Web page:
The private banking monolith is an autocracy, virtually independent of regulation. In its latest show of power, JPMorgan acquired Bear Stearns at bargain basement prices in a hostile takeover conducted behind closed doors, funded with a $55 billion advance from the bankers’ bank, the Federal Reserve. (See “The Secret Bailout of JPMorgan,” webofdebt.com/articles.) The CEO of JPMorgan sits on the Board of the New York Fed, making decisions that benefit his own very extensive stock portfolio. Federal statute makes this sort of conflict of interest a criminal offense. (See “What’s the Difference Between Lehman Brothers and Bear Stearns?”, webofdebt.com/articles.) But who is there to complain? Politicians say they can do nothing. The banking lobby is too big to be policed.
Congress has no authority over the Federal Reserve. Like the market itself, legislators just wait with bated breath to hear what the Fed Chairman is going to say next. State leaders who have attempted to police the banks, from Huey Long to Eliot Spitzer, have been taken down themselves. The proposal now on the table is for the privately-owned Federal Reserve to police the whole banking industry, a clear case of the fox guarding the henhouse. (See “April Fools,” webofdebt.com/articles.)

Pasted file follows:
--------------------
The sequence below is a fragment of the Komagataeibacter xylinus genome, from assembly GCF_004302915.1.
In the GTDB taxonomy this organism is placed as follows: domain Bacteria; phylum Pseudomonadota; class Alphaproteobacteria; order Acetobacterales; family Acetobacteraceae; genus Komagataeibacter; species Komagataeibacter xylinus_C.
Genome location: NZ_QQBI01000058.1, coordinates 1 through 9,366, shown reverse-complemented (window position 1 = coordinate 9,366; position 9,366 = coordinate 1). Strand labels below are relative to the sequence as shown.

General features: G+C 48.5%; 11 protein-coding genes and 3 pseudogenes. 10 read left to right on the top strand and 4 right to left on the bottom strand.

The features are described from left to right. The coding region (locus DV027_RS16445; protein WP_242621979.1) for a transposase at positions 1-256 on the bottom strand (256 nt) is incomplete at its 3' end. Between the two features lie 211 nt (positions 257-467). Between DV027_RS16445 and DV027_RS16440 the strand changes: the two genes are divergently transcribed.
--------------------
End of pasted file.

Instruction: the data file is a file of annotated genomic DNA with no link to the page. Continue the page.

So who has the clout to stand up to the banks? We the people will have to do it ourselves, armed with some hefty lawsuits. Banks are now facing what could become a tsunami of private litigation. (See “Let the Lawsuits Begin,” webofdebt.com/articles.) We can catch that wave and ride it to shore. This blog page aims to address how we might set up a lobby or coalition for that purpose. Your thoughts are invited!